Ernest William Gimson (1864 – 1919) was an architect and Arts and Crafts furniture designer who founded the movement known as the Cotswold School. Although he built a number of country houses, his true skill lay in his antique marquetry furniture , chests and ironwork. Gimson’s Arts and Crafts furniture utilises many cross-cultural references, with elegant lines and simple, but effective ornamentation.
Born in Leicester, Gimson initially trained with the architect Isaac Barradale. In the 1880s he met William Morris, who recommended him to the London architect John Dando Sedding. Here, Gimson developed an interest in natural craft techniques, working alongside Ernest Barnsley while learning traditional furniture skills and plasterwork.
In the 1890s Gimson formed a furniture company with Sidney Barnsley and others, eventually moving to the Cotswolds. In 1900 he set up a furniture workshop in Cirencester. Later he moved to Sapperton, where he designed furniture until his death. His large team of craftsmen, led by cabinet-maker Peter van der Waals, later relocated to new premises in Chalford.
Gimson’s Arts & Crafts Furniture was as diverse as it was inspired. Made with woods like oak and cherry, derived from local sources, he left technical features such as dovetail joints and dowels exposed to reveal the craftsmanship. Later he used metalwork to embellish his antique chests and cabinets. He also made use of agricultural styles, such as chamfered hayrake stretchers and open-work wagon rails.
Gimson’s church commissions were ornate, his designs often inspired by Gujarati, Venetian or Byzantine styles. His antique chests and caskets were furnished with mother-of-pearl or silver, his antique marquetry furniture decorated with leaves and flowers.
When asked to design furniture for “grander” homes he often returned to the craftsmanship of the 17th century French palaces, but ornamentation was always secondary to design. Macassar ebony and holly stringing, figured Birdlip oak and English walnut detailing, simple gougework, forged ironwork, multi fielded panels and bowed, curved and canted lines gave his antique cabinets elegance, beauty and function. Today, Gimson’s antique chests and cabinets can be seen at venues like the Leicester Museum and Owlpen Manor.
Charles Rennie Mackintosh (1868-1928) was one of the most significant figures in the history of Arts & Crafts Furniture, and a major influence on the Art Nouveau movement. A talented architect, designer and artist, he was central to the development of the Glasgow Style of design. He had few clients, yet his distinctive stained glass panels elegant Victorian dining chairs are known the world over.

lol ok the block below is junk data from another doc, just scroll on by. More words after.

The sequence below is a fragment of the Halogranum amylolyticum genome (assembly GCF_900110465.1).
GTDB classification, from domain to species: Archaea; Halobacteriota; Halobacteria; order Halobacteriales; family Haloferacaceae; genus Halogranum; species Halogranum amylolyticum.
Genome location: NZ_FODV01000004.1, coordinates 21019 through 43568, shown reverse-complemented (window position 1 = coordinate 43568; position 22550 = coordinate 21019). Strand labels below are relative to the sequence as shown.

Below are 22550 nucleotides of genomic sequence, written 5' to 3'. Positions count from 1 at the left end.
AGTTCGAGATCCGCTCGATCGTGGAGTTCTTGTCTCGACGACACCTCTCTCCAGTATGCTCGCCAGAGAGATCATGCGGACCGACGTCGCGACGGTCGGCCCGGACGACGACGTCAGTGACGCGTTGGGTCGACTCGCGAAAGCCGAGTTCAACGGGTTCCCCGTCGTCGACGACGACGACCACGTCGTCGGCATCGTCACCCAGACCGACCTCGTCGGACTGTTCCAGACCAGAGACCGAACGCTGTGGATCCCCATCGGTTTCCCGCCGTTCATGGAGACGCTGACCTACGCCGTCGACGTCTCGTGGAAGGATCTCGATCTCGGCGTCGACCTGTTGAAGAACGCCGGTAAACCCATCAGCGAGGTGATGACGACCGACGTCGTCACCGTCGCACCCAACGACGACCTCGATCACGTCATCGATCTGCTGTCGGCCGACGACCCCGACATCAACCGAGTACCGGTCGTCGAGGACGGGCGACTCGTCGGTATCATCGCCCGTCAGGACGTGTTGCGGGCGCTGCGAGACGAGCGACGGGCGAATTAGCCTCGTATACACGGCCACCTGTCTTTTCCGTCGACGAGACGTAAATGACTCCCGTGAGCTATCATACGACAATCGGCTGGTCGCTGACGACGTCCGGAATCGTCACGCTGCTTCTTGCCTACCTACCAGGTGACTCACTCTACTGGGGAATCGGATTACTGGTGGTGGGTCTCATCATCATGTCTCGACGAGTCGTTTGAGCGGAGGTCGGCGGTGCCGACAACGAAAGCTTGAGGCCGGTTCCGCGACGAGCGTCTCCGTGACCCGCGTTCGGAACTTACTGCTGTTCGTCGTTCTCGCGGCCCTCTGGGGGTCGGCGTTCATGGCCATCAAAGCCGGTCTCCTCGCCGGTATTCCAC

Mackintosh was apprenticed to architects Honeyman and Keppie in 1889, also studying at the Glasgow School of Art. His first major architectural commission was the Glasgow Herald Building (1894), which showed amazing innovation and maturity.
Antique bookcases and the Glasgow School
Mackintosh believed that designers and architects should have freedom of expression, and began experimenting with design, aided by his friends Herbert MacNair and Frances and Margaret Macdonald (who he later married). Dubbed the Spook School, they established the Glasgow Style.
In 1896 Mackintosh, was awarded a major commission to design a new wing for the Glasgow School of Art. Constructed in two stages, it was Mackintosh’s most important work, containing baronial Scottish, rustic Japanese and many other elements. The Library is a complex geometry of timber posts and beams, complemented by dark slender antique bookcases and elegantly pierced chairs.
The Victorian dining chairs of the Cranston tearooms
Mackintosh’s best-known works were for Catherine Cranston, who commissioned him for her tearooms between 1896 and 1917. He was allowed complete freedom of expression, providing everything from the light fittings to the cutlery. The dramatic high-backed Victorian dining chairs, so prized by Lancashire collectors, are still copied by designers today.
Another important commission was Hill House, for publisher Walter Blackie. However, Mackintosh had only a few patrons, his ethic of total design making him unpopular with clients. His last public commission was a Glasgow school, in 1906. Further work followed, but it was largely met with indifference.
Mackintosh moved to London, where he began working in a bold new abstract style. However, it largely went unnoticed. Today, of course, his genius is recognised, and in Cumbria his antique dining tables and elegant chairs sell for many thousands of pounds.